Well, yeah... resets weren't an issue as long as home prices kept going up -- you just refinanced into another loan. Hopefully, NMN asked Mozilo why Countrywide cutback ARM production from $19.3 billion in August 2006 to $8.3 billion last month. (Turn sarcasm on.) The resets can't possibly be a problem. Investors love a solid reset from 5% to 7% on their loan portfolio, nothing lines the pockets better. The real problem is these borrowers. They can't pay the higher rates. In the 2-3 years their loan was fixed, all was well. Then property started to decline and many of these folks can't refinance or haven't boosted their 'stated income' the 20-40k to handle the payment increase.(Sarcasm off) If they can the rates are between 6-8% depending on FICO, loan to value, document type, their preference in music, etc To break it down in real terms, clients resetting are moving from 4-5% for prime clients to 6-7%. The annual cap on increases is 2%. Most folks mortgages are based on a 2 or 2.5% spread against LIBOR. LIBOR stands at 5.275% today. On a 500k mortgage loan amount the payment increase is about $800 a month in interest. Here is a chart of LIBOR the last few years:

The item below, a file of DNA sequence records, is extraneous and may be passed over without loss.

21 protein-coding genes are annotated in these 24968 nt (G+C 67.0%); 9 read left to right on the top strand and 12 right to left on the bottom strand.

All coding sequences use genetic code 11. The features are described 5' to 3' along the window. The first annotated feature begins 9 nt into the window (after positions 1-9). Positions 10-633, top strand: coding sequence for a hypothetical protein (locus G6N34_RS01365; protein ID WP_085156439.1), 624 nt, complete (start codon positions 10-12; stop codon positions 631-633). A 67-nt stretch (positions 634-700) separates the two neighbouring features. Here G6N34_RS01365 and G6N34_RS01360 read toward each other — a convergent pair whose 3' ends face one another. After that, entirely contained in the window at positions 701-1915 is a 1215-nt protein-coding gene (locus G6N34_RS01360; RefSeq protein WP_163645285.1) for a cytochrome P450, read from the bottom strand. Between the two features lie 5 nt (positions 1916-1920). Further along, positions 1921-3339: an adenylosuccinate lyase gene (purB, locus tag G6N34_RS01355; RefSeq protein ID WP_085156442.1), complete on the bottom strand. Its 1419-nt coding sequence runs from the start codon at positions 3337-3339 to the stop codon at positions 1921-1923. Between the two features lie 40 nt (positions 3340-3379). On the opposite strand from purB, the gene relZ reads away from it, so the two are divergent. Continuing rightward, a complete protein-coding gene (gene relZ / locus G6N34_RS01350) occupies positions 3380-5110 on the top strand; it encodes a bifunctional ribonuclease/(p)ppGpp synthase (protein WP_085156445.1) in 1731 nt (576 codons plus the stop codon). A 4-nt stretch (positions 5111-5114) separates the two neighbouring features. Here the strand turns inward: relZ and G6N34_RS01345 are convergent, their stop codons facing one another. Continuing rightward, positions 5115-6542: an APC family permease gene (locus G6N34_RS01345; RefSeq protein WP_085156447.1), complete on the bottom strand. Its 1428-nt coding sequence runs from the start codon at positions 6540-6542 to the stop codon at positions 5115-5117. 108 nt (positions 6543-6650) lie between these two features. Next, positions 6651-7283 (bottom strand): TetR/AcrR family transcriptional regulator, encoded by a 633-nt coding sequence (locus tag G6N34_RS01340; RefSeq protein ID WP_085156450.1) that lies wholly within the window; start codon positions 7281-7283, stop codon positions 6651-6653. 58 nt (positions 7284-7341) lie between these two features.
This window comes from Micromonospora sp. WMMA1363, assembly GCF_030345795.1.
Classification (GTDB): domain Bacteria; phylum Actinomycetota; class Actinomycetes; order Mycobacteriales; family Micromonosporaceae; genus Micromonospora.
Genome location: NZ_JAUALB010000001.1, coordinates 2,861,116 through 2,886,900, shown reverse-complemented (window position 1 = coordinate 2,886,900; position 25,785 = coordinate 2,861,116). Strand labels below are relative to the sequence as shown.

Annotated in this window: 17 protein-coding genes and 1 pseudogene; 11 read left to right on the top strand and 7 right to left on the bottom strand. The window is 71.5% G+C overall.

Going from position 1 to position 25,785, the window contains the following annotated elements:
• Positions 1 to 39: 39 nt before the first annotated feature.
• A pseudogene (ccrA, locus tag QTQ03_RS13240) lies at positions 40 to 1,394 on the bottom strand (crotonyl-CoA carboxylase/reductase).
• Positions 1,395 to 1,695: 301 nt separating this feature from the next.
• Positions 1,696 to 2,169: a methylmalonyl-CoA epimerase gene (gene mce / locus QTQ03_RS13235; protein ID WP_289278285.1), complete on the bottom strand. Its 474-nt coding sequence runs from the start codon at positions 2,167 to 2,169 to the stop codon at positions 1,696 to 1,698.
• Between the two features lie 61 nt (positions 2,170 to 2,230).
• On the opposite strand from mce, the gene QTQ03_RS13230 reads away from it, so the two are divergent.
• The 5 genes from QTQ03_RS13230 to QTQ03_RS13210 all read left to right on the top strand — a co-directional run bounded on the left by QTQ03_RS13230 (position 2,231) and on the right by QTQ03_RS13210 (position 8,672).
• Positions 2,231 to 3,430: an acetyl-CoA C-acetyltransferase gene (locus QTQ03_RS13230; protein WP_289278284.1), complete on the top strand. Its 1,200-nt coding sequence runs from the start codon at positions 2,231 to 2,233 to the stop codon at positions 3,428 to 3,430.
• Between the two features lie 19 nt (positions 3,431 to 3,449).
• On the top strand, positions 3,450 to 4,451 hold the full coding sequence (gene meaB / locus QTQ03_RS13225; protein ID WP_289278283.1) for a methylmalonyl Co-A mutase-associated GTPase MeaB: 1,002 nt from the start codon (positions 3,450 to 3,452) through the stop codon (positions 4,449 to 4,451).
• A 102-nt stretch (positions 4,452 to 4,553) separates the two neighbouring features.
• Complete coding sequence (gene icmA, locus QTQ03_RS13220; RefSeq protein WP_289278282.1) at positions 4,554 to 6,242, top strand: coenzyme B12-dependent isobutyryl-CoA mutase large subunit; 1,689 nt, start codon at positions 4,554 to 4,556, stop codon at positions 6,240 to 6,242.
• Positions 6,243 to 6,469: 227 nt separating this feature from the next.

As you can see global markets are demanding higher rates. All major financing is based against LIBOR. As an example the First Data Corporation private equity buyout deal is pricing $5B worth of loans at LIBOR plus 2.75%. Bloomberg piece here. Client's should carefully evaluate whether they want to keep their loan till the reset or look at a fixed rate. For prime conforming loans they are right at 6% for a 30Y fixed and jumbo mortgage rates are right about 7%. I think these rates are very attractive relative to the prospect of floating against an index that may take years to drop as the global economy slows down.